From this we learn that women find their day-to-day jobs slightly more rewarding than men. That, despite this, they’re choosing to leave earlier than men illustrates how influential those three factors – role models; outdated economy; implicit bias – are in determining women’s career decisions. What we may be seeing here is evidence that law firms are channelling their energy towards women to make sure their experience is positive – to see these efforts result in high departure numbers must be a frustration to firms. It could also be a sign that women are more inclined to rate their firms more positively than men!

Push and pull factors

For all the barriers put in place, there is also an element self-selection, as we see below.


In our research across the world, we find men to be more motivated by commercial law and women more likely to want to use their education to make the world a better place. This means we see fewer men pursuing careers in practice areas where clients are individuals rather than companies – employment, crime, family, private client, human rights, immigration, personal injury. These practice areas also coincide with lower earnings; the practice areas more attractive to men also pay more.

A new type of gender pay gap


These findings above point to a new type of gender pay-gap in the law: one that goes undetected by the annual internal reports. The firms paying the highest NQ salaries hire more men; those paying the lower salaries hire more women. The divide between earnings only becomes more pronounced as lawyers progress to partnership, giving men a heavily skewed share of the wealth.

Above we mentioned the question of self-selection – there are push and pull-factors in every decision, but to focus on that does little to solve this divide in opportunity. The graph below illustrates further why we see this divide in earnings. We tracked the percentage of female associates over seven years of recruitment cycles. Two clear groups are forming between firms paying elite salaries and the rest. Some incremental improvement is happening in the City, but it’s still nowhere close to the rest of the market.


The best bet to make partner

If this data is going to help anyone, we should at least show women entering the legal profession the most likely path to the top. Below we split out the UK market by law firm type, showing which firms are best at promoting women to partner: their performance trajectories shown from 2014 to 2020.


Why the London non-City firms outstrip every other firm is interesting. Firstly, the likes of Kingsley Napley, Farrer, Peters & Peters and Leigh Day have women as managing partners. Female leadership has a profound impact on promotion and retention.

Secondly, the practice areas these firms specialise in attract more women than men, so the role models are there to retain talent for the longer term and encourage ambition.

The City stands out here for its weak performance. Two of the three influences we noted above – lack of role models; inflexible economy – are at their strongest in the City firms. Conversely, the City firms are perhaps the most aware of the problem, and divert a much larger portion of budget into addressing it through initiatives, mentorship and affinity groups. Some firms, such as Travers Smith, have audited their internal culture and built good D&I practices into whole-firm culture. And as we see here, the progress of the magic circle should be noted – their efforts in promoting BAME lawyers has seen particular success.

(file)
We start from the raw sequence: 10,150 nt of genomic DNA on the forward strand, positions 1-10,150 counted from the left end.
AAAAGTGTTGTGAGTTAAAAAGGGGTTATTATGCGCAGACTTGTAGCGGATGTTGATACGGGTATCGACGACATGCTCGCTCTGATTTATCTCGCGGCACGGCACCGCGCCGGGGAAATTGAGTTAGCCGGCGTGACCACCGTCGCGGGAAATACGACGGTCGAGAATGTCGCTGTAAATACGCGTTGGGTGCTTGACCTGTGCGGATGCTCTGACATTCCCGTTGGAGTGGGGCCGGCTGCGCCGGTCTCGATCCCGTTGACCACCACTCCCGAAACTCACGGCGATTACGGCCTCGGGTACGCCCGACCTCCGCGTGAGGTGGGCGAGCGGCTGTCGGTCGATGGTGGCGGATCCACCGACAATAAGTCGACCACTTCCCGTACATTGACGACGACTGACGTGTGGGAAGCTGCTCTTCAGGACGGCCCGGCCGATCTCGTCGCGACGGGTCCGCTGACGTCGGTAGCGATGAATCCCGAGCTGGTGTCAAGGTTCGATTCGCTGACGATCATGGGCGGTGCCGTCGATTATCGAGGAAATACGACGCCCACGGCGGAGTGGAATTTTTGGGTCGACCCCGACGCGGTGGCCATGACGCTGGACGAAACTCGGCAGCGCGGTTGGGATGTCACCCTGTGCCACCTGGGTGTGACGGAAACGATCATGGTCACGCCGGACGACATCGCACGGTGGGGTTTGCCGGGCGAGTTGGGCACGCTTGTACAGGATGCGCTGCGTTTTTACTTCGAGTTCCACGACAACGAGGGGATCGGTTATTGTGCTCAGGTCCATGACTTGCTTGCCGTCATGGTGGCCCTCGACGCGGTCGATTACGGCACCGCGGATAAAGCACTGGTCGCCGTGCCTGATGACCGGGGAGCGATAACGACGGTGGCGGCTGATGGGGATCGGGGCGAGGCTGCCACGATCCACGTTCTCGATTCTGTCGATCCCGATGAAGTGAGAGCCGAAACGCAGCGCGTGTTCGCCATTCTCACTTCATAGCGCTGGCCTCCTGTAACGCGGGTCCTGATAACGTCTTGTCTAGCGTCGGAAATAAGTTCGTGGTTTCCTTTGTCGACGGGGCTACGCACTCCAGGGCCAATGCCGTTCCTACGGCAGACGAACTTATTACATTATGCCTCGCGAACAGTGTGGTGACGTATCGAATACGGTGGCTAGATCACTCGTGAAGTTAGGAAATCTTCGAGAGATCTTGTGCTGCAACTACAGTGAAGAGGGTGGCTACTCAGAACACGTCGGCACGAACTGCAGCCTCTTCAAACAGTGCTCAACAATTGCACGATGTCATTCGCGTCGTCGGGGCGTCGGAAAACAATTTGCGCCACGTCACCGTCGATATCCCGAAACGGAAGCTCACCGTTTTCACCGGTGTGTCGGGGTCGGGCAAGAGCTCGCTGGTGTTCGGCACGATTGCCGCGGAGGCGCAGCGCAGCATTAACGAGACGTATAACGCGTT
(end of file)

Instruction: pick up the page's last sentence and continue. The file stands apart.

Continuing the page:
A glimmer of hope might come from the permanent changes brought by lockdown life – at least on the topic of mixing parenting and the law. Flexible working is no longer the career compromise that it was. Additionally, legal tech’s rise to power threatens to disrupt the rigid partnership pipeline. Generous lawyer earnings will mean firms will probably respond too slowly to this threat, lacking the immediate financial incentive to change. But change will happen, and looking after lawyers’ quality of life throughout that revolution will be a prominent discussion point.

For both men and women, this information is at once a warning – a call to be vigilant of complacent and outdated cultures as you research your law firms – and an encouragement as you enter this fast-changing profession: this era will reward anyone who adopts inclusive behaviours.


Our survey

undefinedFor seven years we have tracked UK law firms on their key diversity metrics. On gender we collect figures on partners, associate and trainees. The survey covers 147 law firms in the UK, representing the more competitive half of the legal industry. 

At the same time we conduct research with trainee lawyers to gather opinions on their careers in the context of their law firms. In 2020 we gathered opinions from 2,655 trainee lawyers. We then split the responses by gender and compare how the opinions differ and to what degree. 

With this combined data we analyse key metrics: recruitment; retention; promotion and pay. We explore the reason why trends occur.